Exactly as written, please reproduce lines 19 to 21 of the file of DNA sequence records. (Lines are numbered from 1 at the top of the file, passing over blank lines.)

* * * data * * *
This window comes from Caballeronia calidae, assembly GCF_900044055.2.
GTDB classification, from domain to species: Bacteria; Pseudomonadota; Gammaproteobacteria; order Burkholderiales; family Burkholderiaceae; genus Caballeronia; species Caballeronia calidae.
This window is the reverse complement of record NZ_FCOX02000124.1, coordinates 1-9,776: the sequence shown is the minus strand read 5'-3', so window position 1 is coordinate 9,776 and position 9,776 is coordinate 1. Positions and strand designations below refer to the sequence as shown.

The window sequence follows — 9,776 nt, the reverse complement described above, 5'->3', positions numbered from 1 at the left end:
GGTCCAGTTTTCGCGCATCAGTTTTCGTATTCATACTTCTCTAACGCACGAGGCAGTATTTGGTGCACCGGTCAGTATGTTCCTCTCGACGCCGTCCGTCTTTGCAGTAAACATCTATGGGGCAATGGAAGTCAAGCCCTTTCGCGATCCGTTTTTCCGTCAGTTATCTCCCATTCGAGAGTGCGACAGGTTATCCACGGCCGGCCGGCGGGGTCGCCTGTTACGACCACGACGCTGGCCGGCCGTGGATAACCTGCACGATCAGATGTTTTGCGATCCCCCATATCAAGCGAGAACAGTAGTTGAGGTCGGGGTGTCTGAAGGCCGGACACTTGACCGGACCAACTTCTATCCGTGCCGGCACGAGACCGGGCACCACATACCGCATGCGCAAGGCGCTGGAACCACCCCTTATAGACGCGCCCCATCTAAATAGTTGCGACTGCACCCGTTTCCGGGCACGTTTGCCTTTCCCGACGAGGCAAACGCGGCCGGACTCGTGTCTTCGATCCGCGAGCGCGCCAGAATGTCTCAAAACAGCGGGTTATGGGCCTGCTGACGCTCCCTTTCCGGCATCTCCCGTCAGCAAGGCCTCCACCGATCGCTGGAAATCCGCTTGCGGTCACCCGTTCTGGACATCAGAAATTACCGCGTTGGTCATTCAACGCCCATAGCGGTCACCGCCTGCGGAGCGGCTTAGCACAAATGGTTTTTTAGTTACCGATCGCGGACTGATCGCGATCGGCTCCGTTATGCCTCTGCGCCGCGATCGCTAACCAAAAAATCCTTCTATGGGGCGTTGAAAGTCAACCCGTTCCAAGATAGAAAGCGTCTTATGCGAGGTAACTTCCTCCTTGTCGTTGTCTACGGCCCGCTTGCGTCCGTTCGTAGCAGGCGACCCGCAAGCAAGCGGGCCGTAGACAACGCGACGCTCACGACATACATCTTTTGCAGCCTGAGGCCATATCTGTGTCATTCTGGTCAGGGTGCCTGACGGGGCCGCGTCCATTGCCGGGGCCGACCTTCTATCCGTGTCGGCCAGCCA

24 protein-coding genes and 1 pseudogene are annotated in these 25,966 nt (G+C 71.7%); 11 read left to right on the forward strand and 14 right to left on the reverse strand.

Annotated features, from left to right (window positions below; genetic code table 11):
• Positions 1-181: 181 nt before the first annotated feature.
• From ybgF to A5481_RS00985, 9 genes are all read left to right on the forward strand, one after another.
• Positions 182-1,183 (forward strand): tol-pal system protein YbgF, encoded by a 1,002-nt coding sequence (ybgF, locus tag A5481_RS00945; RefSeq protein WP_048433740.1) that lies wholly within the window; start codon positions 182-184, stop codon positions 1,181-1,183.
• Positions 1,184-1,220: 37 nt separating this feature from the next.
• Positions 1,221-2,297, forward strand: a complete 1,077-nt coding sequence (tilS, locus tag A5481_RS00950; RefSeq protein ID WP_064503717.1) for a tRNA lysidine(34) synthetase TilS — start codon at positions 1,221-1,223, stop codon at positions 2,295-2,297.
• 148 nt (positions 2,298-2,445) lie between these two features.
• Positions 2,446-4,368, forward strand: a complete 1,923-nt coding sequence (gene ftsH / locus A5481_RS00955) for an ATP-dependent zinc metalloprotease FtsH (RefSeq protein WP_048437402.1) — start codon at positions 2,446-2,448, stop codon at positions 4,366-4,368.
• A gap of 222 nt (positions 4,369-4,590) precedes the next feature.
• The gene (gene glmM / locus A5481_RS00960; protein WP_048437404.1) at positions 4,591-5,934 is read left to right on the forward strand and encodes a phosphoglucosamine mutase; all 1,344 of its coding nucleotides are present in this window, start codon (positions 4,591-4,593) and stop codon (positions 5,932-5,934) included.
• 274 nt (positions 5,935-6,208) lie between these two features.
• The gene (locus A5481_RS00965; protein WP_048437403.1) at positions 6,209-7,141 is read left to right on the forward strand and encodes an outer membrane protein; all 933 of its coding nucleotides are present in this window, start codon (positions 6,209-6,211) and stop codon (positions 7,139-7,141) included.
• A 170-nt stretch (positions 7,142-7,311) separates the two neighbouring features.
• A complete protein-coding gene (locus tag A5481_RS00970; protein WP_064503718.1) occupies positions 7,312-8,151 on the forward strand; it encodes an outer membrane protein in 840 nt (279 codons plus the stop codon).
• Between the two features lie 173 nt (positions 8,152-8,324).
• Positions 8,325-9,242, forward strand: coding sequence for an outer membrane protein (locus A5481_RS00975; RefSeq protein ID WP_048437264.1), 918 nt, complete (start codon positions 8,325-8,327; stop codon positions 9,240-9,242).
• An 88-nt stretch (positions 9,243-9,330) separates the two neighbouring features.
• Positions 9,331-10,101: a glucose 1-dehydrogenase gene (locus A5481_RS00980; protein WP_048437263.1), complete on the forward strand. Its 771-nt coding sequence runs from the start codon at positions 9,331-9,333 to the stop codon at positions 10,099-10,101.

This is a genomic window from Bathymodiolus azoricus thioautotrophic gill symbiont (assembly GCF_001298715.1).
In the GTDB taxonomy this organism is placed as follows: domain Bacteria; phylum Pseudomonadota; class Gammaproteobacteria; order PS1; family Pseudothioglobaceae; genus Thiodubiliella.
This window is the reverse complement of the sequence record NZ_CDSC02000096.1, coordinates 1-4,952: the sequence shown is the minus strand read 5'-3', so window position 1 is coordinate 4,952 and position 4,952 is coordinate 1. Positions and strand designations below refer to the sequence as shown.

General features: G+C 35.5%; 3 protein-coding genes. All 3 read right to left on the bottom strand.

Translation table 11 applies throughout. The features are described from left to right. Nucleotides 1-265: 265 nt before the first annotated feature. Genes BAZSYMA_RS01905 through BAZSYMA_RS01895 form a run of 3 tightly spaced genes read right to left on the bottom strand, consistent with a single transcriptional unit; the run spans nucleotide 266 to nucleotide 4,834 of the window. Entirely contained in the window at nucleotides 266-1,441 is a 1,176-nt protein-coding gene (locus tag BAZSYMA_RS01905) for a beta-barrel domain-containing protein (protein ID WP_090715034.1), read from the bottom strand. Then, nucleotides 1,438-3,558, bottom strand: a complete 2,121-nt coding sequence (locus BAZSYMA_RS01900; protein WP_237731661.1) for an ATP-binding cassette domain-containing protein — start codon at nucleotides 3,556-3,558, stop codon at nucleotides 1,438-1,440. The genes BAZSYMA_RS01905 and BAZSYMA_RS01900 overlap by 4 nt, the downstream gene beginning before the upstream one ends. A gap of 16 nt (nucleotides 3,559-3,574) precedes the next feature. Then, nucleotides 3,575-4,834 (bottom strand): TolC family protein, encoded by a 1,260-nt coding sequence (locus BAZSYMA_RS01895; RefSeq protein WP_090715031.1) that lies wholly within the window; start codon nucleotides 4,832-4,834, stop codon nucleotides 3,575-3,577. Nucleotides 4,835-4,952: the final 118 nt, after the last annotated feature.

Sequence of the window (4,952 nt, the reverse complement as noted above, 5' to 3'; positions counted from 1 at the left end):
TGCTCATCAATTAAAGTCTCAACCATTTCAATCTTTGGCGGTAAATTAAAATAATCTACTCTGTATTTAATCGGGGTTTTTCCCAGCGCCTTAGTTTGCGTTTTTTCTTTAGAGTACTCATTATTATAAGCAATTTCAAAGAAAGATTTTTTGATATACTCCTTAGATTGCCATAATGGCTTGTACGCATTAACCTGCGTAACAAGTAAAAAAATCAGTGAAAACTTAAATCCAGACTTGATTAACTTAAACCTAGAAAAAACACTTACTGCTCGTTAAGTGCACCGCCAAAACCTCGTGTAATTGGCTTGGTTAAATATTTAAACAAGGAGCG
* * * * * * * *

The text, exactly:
• A 170-nt stretch (positions 7,142-7,311) separates the two neighbouring features.
• A complete protein-coding gene (locus tag A5481_RS00970; protein WP_064503718.1) occupies positions 7,312-8,151 on the forward strand; it encodes an outer membrane protein in 840 nt (279 codons plus the stop codon).
• Between the two features lie 173 nt (positions 8,152-8,324).